108 Leonard Street

108 Leonard is a beautiful Beaux Arts Building, located in Tribeca, Manhattan.  There are very few Beaux Arts buildings in Manhattan, and it's rare for one of these to be converted to condominium.  

 

My design strategy was to appeal to a downtown buyer with a modern interior, but not to lose the uniqueness of the Beaux Arts features.  Because the exterior is heavily ornamented, my direction to the designers was to consider the interior in a series of layers, or skins.  The most external skin is the most ornate.  As we enter the interior space, the walls that touch the exterior need to have some kind of paneling or wainscoting, in order to scale down from the exterior ornamentation.  The back wall of the kitchen was an extension of this wall panelling.  As we go further into the interior, the kitchen islands could be free of any connection to the wall panelling and be sculptural and independent.

This strategy resulted in a design that was universally well received.  Prior designs were too modern and stark, and weren't connected enough to the building.

Bathrooms, mostly located further into the interior, were free to be more modern in expression.

The building had a substantial cellar space, with impressive vaulting.  I suggested that the 'club' level could be free to be more modern than the residences and the lobbies, because they were in a secluded space.  JBI designed a very modern dining/function room, utilizing the rounded vaults as wine storage, with an adjacent lounge.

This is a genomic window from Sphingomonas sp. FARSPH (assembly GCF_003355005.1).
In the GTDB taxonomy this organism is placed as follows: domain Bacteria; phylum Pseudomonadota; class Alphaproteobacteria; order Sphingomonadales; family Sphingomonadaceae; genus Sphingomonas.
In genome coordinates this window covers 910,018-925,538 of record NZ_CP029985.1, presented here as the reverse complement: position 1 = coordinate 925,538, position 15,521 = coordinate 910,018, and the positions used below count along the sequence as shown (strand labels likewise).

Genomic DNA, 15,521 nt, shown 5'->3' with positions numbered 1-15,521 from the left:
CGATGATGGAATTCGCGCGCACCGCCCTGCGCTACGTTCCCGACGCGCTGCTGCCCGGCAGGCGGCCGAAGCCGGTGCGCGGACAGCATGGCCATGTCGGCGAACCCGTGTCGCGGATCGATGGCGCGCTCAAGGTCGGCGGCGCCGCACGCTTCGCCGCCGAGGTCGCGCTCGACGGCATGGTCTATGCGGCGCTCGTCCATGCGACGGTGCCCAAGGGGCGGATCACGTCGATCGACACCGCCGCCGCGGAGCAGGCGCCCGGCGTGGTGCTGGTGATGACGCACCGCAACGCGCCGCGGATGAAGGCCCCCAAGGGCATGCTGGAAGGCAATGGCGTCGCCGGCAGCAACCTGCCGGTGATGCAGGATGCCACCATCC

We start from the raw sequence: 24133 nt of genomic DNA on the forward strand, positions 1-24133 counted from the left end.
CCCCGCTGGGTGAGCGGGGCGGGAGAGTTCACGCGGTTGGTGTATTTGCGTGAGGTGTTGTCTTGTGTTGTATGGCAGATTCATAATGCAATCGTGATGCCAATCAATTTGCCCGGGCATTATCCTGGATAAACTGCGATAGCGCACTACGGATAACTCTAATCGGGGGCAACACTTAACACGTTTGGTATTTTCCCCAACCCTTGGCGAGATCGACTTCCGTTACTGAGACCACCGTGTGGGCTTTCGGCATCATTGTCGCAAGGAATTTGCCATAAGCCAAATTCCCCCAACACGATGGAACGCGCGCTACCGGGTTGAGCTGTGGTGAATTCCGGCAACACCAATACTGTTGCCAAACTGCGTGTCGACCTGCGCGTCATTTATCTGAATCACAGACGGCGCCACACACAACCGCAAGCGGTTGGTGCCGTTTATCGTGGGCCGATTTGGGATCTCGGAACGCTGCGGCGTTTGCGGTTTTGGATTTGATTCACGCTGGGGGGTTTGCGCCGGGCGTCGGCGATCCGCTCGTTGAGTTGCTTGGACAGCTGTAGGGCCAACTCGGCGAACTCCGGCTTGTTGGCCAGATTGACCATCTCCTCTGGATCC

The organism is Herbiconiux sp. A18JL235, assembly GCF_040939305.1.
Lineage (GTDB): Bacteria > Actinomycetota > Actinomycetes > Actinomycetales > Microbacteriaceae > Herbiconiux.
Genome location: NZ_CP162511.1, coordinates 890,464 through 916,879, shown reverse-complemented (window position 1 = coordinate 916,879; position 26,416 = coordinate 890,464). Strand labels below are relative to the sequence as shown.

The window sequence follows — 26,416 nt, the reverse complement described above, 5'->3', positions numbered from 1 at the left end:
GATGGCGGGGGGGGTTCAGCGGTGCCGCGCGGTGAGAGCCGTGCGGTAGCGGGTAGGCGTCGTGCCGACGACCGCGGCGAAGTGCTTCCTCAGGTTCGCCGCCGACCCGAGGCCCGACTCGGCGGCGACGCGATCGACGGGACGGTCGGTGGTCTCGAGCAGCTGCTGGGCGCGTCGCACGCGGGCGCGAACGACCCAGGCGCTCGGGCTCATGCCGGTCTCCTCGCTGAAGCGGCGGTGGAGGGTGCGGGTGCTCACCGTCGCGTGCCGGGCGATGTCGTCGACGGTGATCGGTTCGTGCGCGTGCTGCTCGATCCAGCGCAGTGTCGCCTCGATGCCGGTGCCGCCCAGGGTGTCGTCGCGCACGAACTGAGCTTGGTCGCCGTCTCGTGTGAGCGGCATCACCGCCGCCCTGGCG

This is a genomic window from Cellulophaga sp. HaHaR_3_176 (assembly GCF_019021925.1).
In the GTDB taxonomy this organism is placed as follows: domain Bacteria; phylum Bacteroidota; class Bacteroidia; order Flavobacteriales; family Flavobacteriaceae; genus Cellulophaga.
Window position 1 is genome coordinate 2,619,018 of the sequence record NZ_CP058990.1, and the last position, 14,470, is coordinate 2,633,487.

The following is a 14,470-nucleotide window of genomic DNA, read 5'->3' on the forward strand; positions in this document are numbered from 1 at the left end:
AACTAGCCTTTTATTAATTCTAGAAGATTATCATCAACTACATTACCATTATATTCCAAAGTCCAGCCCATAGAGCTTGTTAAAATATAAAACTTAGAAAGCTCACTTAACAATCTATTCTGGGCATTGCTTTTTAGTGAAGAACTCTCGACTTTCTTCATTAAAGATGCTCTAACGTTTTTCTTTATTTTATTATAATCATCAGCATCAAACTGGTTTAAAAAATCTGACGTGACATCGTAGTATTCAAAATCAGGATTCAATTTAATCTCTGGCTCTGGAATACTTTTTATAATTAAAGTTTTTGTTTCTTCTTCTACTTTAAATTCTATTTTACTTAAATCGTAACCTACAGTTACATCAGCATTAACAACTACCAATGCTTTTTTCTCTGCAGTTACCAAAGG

The foundation of any project is the floor plans.  First, the unit mix is critical to its success.  What size units and how many we believe will sell, and at what prices.  The challenge here was that this grand building, with high ceilings, laid out beautifully as large residences.  However, we knew that this market and neighborhood required smaller units.  It was a challenge to create smaller units, while not losing the grandness of the interior spaces.  One solution we came up with was to create rooms 'en filade', which would have been typical of the time.  It allowed us to create doors into bedrooms coming directly off of living areas (in some cases, double doors).  Unconventional, but true to the spirit of the building and it has resonated with the buyer.  This trick also makes smaller spaces feel larger, by creating a visual connection between rooms.  All plans were reviewed for efficiency.